This curse is subtle and understated. It has been attributed to an anonymous Chinese sage. But it likely came from Britain, the land of understatement and the stiff upper lip. Picture Monty Python’s Black Knight, with his arm cut off, saying, “Tis but a scratch, a mere flesh wound.”

The White House warned this past week that between 100,000 and 240,000 Americans will die. Without social distancing and other measures, there could be between 1.5 million and 2.2 million deaths.

Those who think we can simply get back to normal are not paying attention. California school kids will not be able to return to their campuses this school year. Rep. Devin Nunes said the decision to “cancel” school is “overkill.” But closing schools seems a reasonable way to prevent a million deaths.

At any rate, school is not canceled. It is moving online. So these will certainly be interesting times for teachers, parents and students. Let’s help them rise to the occasion. Instead of denial and unrealistic calls for a quick return to normal, kids need computers. Educators need training. And parents need a new model for helping their kids succeed.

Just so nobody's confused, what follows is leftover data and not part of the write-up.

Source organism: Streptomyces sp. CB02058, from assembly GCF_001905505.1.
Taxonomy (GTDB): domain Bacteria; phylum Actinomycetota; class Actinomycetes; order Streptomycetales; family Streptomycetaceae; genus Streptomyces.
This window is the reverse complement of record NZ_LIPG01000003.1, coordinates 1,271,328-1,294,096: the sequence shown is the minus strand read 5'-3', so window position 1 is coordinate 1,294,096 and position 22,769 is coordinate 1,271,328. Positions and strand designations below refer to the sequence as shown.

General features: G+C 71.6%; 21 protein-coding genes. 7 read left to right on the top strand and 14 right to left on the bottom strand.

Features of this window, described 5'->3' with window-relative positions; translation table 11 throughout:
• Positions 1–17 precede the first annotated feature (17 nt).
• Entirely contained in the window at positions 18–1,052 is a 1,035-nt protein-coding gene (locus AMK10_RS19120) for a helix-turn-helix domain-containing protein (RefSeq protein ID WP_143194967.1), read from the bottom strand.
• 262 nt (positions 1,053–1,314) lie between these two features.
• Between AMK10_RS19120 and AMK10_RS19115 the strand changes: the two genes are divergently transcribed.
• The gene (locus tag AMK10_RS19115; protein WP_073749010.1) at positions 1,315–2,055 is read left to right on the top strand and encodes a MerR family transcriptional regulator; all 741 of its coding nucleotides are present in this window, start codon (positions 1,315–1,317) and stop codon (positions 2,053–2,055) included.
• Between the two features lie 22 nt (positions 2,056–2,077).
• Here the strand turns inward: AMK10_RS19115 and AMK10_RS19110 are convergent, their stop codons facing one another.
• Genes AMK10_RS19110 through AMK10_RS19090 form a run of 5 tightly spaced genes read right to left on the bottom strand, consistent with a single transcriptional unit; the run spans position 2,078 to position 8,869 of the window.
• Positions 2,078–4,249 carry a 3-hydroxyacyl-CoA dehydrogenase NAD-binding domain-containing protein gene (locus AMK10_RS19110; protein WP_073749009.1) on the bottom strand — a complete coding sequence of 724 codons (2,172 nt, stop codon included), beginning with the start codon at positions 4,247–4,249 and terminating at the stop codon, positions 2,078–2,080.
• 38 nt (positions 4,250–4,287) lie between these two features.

Above all, we all need imagination, dedication and courage. Interesting times help us discover what we are made of. We don’t know where our strength lies until it is challenged. Leadership does not emerge until it is tested.

We need our leaders to unify behind a straightforward call for the better angels of our nature. The rhetoric of the American tradition can help. Thomas Paine said, “these are the times that try men’s souls.”

Paine wrote those words in December 1776, as Washington’s army was facing a difficult winter. Paine said that the time of summer soldiers and sunshine patriots was over. He wrote, “Let it be told to the future world, that in the depth of winter, when nothing but hope and virtue could survive, that the city and the country, alarmed at one common danger, came forth to meet and to repulse it.”

We need statesmen to issue a similar call for hope and virtue today. This springtime may be among the worst in American history. More Americans will die from this disease than died during the Vietnam and Korean wars. The economy has tanked. None of us have ever experienced anything this “interesting” before. We need inspiration.